During the last couple of years the Energy Resources Conservation Board of Alberta has been called upon to rule on the validity of freehold oil and natural gas leases, and has asserted its jurisdiction to do so, striking down two leases. Prior to 2008, the validity of leases had only been contested in the courts. The emergence of the ERCB as an alternative forum for litigating exactly the same issues is an interesting development which has some important implications from a procedural and potentially a substantive point of view.

Over the past 50 years, the freehold oil and gas lease has provided a fertile ground for court challenges. A great deal is potentially at stake. In some cases, leases covering millions of dollars worth of reserves have been struck down. A fascinating body of law has developed, focussing on the habendum and several key clauses of the lease, including the shut-in clause, the default clause and the offset drilling clause.

ERCB Decision 2008-047, Desoto Resources Limited

In mid-2008 the Alberta Energy Resources Conservation Board (ERCB or the Board) made what to many was a surprising move by suspending a well licence previously issued by the Board itself on the ground that the licence-holder no longer held a valid lease: ERCB Decision 2008-047, Desoto Resources Limited (June 18, 2008). Desoto claimed to have the necessary working interests by virtue of some 1970’s-vintage leases granted by PanCanadian Petroleum Limited. An issue concerning the validity of Desoto’s leases led to an action being commenced in the Court of Queen’s Bench between Desoto and PanCanadian’s successor, EnCana Corporation. While the litigation was ongoing EnCana wrote a letter to the Board requesting a review of the well licence on the ground that Desoto was not entitled to the licence because it did not hold a valid lease.

The Board held a hearing and later issued a Decision which reads much like a court ruling, reciting the important evidence which had been adduced before it including the key provisions of the leases. After considering the jurisprudence, the Board decided that the leases had in fact terminated and that a well Desoto had drilled under the authority of its licence should be shut in.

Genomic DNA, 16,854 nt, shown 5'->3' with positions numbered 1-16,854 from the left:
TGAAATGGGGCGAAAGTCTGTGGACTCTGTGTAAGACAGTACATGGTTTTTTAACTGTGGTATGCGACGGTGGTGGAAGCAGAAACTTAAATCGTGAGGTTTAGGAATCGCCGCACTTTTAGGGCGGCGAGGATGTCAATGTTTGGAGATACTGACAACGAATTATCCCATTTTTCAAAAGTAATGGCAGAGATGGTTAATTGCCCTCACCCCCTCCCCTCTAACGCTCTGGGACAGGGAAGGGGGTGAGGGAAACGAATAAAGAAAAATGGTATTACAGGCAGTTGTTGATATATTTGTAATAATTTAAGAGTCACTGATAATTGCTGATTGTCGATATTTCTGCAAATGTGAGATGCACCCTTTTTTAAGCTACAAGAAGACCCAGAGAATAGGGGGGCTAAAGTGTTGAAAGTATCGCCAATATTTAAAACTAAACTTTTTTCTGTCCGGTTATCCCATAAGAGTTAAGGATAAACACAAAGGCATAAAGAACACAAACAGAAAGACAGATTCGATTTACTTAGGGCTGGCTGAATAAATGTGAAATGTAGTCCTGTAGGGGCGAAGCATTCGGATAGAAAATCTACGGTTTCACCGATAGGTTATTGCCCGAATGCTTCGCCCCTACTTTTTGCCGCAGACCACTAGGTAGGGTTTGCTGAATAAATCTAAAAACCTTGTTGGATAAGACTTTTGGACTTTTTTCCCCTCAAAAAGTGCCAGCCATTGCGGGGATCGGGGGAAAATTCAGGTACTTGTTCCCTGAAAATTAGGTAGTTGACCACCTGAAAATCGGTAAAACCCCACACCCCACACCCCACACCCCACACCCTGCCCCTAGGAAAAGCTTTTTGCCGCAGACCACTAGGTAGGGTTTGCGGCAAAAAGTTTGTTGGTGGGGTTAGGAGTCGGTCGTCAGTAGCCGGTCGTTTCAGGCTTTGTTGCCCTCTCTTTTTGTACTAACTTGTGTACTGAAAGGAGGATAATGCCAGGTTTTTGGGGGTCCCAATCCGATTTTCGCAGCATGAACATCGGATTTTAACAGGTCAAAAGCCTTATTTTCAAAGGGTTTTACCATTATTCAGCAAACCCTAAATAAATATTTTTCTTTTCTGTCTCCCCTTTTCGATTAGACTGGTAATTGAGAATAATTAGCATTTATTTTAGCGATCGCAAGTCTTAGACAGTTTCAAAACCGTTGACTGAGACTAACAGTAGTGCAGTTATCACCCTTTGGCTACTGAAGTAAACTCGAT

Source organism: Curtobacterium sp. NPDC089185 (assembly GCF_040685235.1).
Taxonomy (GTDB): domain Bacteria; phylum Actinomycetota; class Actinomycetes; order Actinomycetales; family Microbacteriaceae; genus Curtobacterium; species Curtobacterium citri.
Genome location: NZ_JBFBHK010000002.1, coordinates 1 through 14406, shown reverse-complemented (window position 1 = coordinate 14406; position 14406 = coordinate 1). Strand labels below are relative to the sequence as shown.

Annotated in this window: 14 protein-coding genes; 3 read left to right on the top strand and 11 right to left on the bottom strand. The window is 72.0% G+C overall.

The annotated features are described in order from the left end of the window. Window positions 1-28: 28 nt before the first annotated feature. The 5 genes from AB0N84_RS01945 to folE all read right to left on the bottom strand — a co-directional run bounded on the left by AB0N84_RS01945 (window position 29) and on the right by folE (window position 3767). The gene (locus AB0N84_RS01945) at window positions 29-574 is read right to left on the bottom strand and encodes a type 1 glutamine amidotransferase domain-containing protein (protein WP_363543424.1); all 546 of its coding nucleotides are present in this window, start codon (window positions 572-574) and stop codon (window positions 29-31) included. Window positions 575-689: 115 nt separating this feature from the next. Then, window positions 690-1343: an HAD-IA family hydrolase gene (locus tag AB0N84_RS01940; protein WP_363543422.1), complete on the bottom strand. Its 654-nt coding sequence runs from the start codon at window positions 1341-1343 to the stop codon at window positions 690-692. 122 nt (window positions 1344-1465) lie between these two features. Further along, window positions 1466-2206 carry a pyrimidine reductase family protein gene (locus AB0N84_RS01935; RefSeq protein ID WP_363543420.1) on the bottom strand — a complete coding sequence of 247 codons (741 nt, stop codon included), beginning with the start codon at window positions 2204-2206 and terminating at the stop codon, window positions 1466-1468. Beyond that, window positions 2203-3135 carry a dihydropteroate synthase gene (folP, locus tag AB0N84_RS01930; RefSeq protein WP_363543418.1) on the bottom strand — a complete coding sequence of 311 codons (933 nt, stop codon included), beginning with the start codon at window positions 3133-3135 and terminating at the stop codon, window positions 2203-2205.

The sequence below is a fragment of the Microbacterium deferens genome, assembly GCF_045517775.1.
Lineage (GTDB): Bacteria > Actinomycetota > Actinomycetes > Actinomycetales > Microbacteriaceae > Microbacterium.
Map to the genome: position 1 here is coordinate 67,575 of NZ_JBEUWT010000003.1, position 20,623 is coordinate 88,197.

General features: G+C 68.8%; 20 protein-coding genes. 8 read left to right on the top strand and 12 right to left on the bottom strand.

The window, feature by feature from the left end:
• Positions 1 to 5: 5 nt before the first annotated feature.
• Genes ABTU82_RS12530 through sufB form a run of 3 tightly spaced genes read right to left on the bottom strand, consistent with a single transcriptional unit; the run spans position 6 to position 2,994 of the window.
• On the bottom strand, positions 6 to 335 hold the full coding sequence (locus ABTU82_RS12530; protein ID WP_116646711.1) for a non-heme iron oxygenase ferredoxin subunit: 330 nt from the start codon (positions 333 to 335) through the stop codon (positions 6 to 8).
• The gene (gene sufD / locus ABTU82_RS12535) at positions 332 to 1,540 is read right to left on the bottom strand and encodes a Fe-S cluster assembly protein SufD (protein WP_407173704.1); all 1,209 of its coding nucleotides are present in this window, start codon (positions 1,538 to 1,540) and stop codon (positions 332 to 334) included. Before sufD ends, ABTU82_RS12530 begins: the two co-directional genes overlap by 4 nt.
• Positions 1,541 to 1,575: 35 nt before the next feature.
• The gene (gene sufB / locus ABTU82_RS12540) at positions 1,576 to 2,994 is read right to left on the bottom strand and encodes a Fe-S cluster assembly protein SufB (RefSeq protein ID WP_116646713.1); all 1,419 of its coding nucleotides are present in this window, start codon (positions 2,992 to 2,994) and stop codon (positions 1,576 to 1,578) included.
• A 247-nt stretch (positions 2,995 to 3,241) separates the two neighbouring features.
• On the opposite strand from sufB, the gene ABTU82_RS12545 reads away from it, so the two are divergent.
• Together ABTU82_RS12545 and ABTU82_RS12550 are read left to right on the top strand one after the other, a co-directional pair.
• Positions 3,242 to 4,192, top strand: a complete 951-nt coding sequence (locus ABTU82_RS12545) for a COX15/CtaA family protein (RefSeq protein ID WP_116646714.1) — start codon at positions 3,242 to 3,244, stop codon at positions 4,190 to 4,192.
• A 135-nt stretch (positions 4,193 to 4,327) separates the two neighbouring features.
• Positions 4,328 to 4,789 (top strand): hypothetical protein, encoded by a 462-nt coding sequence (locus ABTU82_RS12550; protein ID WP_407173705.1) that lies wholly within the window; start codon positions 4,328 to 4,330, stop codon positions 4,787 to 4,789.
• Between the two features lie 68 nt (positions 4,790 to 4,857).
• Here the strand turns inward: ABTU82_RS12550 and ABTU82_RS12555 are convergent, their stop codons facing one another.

The leases in question had been granted in 1975 for primary terms of three and five years “and so long thereafter as any of the leased substances is being produced or is capable of production in paying quantities from a well or wells on the said lands”. Prior to the drilling of Desoto’s successful well, the last well on the lands had stopped producing in 1985.

The central issue was whether the suspended well had remained “capable of production in paying quantities” up to the time Desoto drilled its own well. After reviewing the case law, the Board held that for a well to be capable of production in paying quantities, it had to be able to begin flowing if it was “turned on” without equipment being added or repairs made. In this case, there was no evidence that the old well could produce in this sense. The leases had therefore long since terminated.

Desoto applied for leave to appeal to the Court of Appeal, apparently concentrating on the argument that the ERCB had no jurisdiction to rule on the validity of the lease. Madam Justice McFadyen ruled that there was no merit to this argument, and so dismissed the application: Desoto Resources Limited v. Energy Resources Conservation Board, 2008 ABCA 349 (Oct. 9, 2008).

ERCB Decision 2009-037, OMERS Energy Inc.

After the Board made the ruling that it did in the Desoto case – and its jurisdiction to do so had been upheld by a judge of the Court of Appeal in chambers – it is not surprising that interested parties started to invite the Board to shut in other wells held under doubtful leases. A second case, ERCB Decision 2008-037, OMERS Energy Inc. (Decision 2009-027) arose in a similar fashion – that is, a letter being written to the ERCB arguing that the lessee’s well licence was invalid. A difference this time was that the challenge was brought not by the lessor but by a toplessee (a company which takes a new lease, to come into effect upon the original lease being struck down).

The leases in this case were also for a five-year term. Another similarity to the Desoto case is that the lessee, OMERS, relied upon a shut-in well as continuing the leases beyond their primary term. However, the focus of attention in this case was the leases’ shut-in clause, which provided that the leases would continue in force after the expiration of the primary term if there was a well on the lands which was ”capable of producing the leased substances”. The Board decided that, for a suspended well to be capable of producing the leased substances, it had to have the ability in its existing configuration and state of completion to produce leased substances in some meaningful or material amount. A miniscule amount would not suffice.